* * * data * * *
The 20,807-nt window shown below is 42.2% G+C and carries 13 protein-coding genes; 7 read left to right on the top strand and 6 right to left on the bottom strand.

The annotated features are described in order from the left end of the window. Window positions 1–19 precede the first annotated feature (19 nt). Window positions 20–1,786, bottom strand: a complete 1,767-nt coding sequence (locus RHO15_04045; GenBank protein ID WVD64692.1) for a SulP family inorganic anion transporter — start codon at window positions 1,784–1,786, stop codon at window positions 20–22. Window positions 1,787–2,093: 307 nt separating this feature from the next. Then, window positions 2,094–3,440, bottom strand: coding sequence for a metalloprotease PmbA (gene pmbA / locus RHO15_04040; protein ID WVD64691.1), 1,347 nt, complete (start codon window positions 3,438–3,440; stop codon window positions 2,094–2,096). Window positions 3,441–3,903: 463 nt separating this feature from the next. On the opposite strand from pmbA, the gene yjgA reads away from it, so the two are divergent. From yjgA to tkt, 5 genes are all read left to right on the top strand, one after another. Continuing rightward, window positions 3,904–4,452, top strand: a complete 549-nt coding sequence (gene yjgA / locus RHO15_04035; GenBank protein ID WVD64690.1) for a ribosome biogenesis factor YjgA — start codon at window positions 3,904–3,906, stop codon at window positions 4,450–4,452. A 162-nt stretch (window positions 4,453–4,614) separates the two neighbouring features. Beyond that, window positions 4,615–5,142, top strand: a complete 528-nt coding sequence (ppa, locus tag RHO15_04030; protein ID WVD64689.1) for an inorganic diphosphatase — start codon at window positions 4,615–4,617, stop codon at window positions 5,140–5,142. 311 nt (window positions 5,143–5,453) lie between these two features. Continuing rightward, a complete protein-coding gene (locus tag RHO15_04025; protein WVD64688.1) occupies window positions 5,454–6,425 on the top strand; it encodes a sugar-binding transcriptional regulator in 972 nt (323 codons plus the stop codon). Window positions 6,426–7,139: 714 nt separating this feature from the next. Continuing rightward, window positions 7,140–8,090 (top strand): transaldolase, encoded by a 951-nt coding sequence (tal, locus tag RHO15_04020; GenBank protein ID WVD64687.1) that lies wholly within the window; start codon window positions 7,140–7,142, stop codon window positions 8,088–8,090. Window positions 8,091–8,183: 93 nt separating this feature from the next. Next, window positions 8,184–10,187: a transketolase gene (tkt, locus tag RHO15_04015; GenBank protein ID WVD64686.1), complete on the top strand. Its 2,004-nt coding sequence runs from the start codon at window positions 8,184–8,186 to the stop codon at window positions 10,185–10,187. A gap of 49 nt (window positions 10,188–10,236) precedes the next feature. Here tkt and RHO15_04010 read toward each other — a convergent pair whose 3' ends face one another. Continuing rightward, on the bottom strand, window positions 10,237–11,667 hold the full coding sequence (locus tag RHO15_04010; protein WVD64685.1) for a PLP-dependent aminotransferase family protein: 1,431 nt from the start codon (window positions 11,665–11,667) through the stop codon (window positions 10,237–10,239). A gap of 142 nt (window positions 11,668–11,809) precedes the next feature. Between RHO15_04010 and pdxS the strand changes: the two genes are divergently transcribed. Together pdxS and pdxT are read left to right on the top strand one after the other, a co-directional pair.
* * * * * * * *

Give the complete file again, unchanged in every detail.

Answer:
The 20,807-nt window shown below is 42.2% G+C and carries 13 protein-coding genes; 7 read left to right on the top strand and 6 right to left on the bottom strand.

The annotated features are described in order from the left end of the window. Window positions 1–19 precede the first annotated feature (19 nt). Window positions 20–1,786, bottom strand: a complete 1,767-nt coding sequence (locus RHO15_04045; GenBank protein ID WVD64692.1) for a SulP family inorganic anion transporter — start codon at window positions 1,784–1,786, stop codon at window positions 20–22. Window positions 1,787–2,093: 307 nt separating this feature from the next. Then, window positions 2,094–3,440, bottom strand: coding sequence for a metalloprotease PmbA (gene pmbA / locus RHO15_04040; protein ID WVD64691.1), 1,347 nt, complete (start codon window positions 3,438–3,440; stop codon window positions 2,094–2,096). Window positions 3,441–3,903: 463 nt separating this feature from the next. On the opposite strand from pmbA, the gene yjgA reads away from it, so the two are divergent. From yjgA to tkt, 5 genes are all read left to right on the top strand, one after another. Continuing rightward, window positions 3,904–4,452, top strand: a complete 549-nt coding sequence (gene yjgA / locus RHO15_04035; GenBank protein ID WVD64690.1) for a ribosome biogenesis factor YjgA — start codon at window positions 3,904–3,906, stop codon at window positions 4,450–4,452. A 162-nt stretch (window positions 4,453–4,614) separates the two neighbouring features. Beyond that, window positions 4,615–5,142, top strand: a complete 528-nt coding sequence (ppa, locus tag RHO15_04030; protein ID WVD64689.1) for an inorganic diphosphatase — start codon at window positions 4,615–4,617, stop codon at window positions 5,140–5,142. 311 nt (window positions 5,143–5,453) lie between these two features. Continuing rightward, a complete protein-coding gene (locus tag RHO15_04025; protein WVD64688.1) occupies window positions 5,454–6,425 on the top strand; it encodes a sugar-binding transcriptional regulator in 972 nt (323 codons plus the stop codon). Window positions 6,426–7,139: 714 nt separating this feature from the next. Continuing rightward, window positions 7,140–8,090 (top strand): transaldolase, encoded by a 951-nt coding sequence (tal, locus tag RHO15_04020; GenBank protein ID WVD64687.1) that lies wholly within the window; start codon window positions 7,140–7,142, stop codon window positions 8,088–8,090. Window positions 8,091–8,183: 93 nt separating this feature from the next. Next, window positions 8,184–10,187: a transketolase gene (tkt, locus tag RHO15_04015; GenBank protein ID WVD64686.1), complete on the top strand. Its 2,004-nt coding sequence runs from the start codon at window positions 8,184–8,186 to the stop codon at window positions 10,185–10,187. A gap of 49 nt (window positions 10,188–10,236) precedes the next feature. Here tkt and RHO15_04010 read toward each other — a convergent pair whose 3' ends face one another. Continuing rightward, on the bottom strand, window positions 10,237–11,667 hold the full coding sequence (locus tag RHO15_04010; protein WVD64685.1) for a PLP-dependent aminotransferase family protein: 1,431 nt from the start codon (window positions 11,665–11,667) through the stop codon (window positions 10,237–10,239). A gap of 142 nt (window positions 11,668–11,809) precedes the next feature. Between RHO15_04010 and pdxS the strand changes: the two genes are divergently transcribed. Together pdxS and pdxT are read left to right on the top strand one after the other, a co-directional pair.